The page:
Former Louisiana Gov. Kathleen Blanco is on the lecture circuit these days talking about lessons learned from Hurricane Katrina. She gave her first speech as a former governor outside her home state last month at the University of Arkansas Clinton School of Public Service, and last night she delivered the annual Charleston Area Alumni Lecture in Southern Affairs at the University of North Carolina at Chapel Hill.

Blanco, a Democrat, chose not to run for re-election and left office in January. She was succeeded by Republican Bobby Jindal, who she had defeated four years earlier. She described leaving as a "blessed ending" and said she "can't stop smiling from ear to ear" to have her life back.

Noting that any community can be turned upside down in an instant, she emphasized that emergency planning must not be an afterthought. Blanco offered four key things Katrina taught her:

1. "You cannot coordinate if you cannot communicate," she said.

Blanco recounted the complete collapse of Louisiana's communications infrastructure in the wake of the storm, as winds knocked over cell phone towers and floodwaters inundated BellSouth's facilities. She told of National Guard officers being forced to deliver important messages by bicycle.

"Communities should invest in communications systems that can withstand hell or high water," she said.

2. "Be prepared to be on your own for the first 72 hours after a disaster," she advised.

Blanco pointed to the federal government's well-documented failure to respond to the Katrina disaster in a timely way, with the Bush administration not dispatching the Army to Louisiana until five days after the storm. She thanked North Carolina for promptly sending National Guard troops -- and for taking in some 6,000 displaced persons.

3. "You cannot meet unlimited needs with limited resources," she observed, urging the formation of compacts between states to help each other in the event of a major disaster.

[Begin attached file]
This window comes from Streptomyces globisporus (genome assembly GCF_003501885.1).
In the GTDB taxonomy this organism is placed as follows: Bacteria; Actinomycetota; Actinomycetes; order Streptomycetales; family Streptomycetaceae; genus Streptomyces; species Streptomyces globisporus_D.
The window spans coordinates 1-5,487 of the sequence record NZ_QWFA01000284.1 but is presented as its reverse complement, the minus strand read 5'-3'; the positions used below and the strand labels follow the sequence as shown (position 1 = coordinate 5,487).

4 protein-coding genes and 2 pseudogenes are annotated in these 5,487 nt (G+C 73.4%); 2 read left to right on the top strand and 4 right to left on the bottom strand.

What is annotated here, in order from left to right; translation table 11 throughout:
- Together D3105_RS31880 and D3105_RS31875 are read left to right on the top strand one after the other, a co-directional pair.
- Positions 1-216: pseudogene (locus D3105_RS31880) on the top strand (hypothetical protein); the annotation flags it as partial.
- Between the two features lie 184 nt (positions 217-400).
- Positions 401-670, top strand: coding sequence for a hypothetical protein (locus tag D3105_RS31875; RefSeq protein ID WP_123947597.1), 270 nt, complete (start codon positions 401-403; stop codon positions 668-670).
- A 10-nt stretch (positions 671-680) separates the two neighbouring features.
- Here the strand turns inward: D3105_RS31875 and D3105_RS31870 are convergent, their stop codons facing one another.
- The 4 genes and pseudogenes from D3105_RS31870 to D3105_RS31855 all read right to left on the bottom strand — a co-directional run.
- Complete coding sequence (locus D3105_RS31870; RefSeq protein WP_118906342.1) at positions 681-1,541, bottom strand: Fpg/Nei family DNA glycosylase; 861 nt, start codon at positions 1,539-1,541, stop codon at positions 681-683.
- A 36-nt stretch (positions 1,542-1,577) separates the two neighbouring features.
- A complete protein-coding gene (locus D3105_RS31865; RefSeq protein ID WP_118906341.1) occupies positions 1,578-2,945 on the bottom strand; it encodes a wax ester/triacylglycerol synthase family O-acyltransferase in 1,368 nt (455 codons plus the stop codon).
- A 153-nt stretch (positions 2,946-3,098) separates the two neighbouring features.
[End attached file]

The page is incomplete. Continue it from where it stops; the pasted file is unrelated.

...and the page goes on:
Blanco pointed to other instances where greater coordination and planning was needed. For example, nursing homes that arranged for buses to rescue residents sometimes ended up contracting for the same buses. Commercial airlines concerned about the cost of flying into New Orleans with empty planes canceled flights, which meant that tourists had to be evacuated under duress. And the Army Corps of Engineers based its plan for distributing commodities on the assumption that people would be able to drive to pick them up -- even though many of those who stayed behind didn't have cars or lost them in the flood.

4. "When systems go down, paranoia sets in, and the media cycle spins out of control," she warned.

Blanco noted that news outlets reported horrific stories of violence in the storm's aftermath that were later found to be exaggerated or wholly inaccurate. She pointed to the problems that can arise when hordes of reporters descend on a disaster area, calling it "unconscionable" to give reporters space on rescue boats or helicopters when people still need to be saved.

The former governor had strong criticism for the Bush administration, which she blasted not only for failing to promptly help the storm's victims but also for trying to shift the blame for its failed response to state officials. That in turn threatened to create other problems, as Blanco's staff got sidetracked trying to correct the record.

"I ordered my staff to quit trying to defend me against the game of gotcha," she said.

In closing, Blanco had effusive praise for the response of the American people, and for the numerous organizations and individuals that have come to the Gulf Coast and turned New Orleans into a laboratory for public service.

"Ten years from now, Louisiana will surpass our dreams," she predicted. "Its robust economy will be a source of pride for the South."

Following the hour-long talk, Blanco answered questions for about half an hour, addressing the rebuilding of the levees, the misinformation spread about the actions she took in advance of the storm, her controversial shoot-to-kill order (which she said came only to quell the fear of violence that was paralyzing rescue efforts), and the urgent need to reform the federal Stafford Act governing disaster response.

In the final question of the night, she was asked whether she has any plans to re-enter politics.

"I'm planning to write my book to tell my story," she said to enthusiastic applause.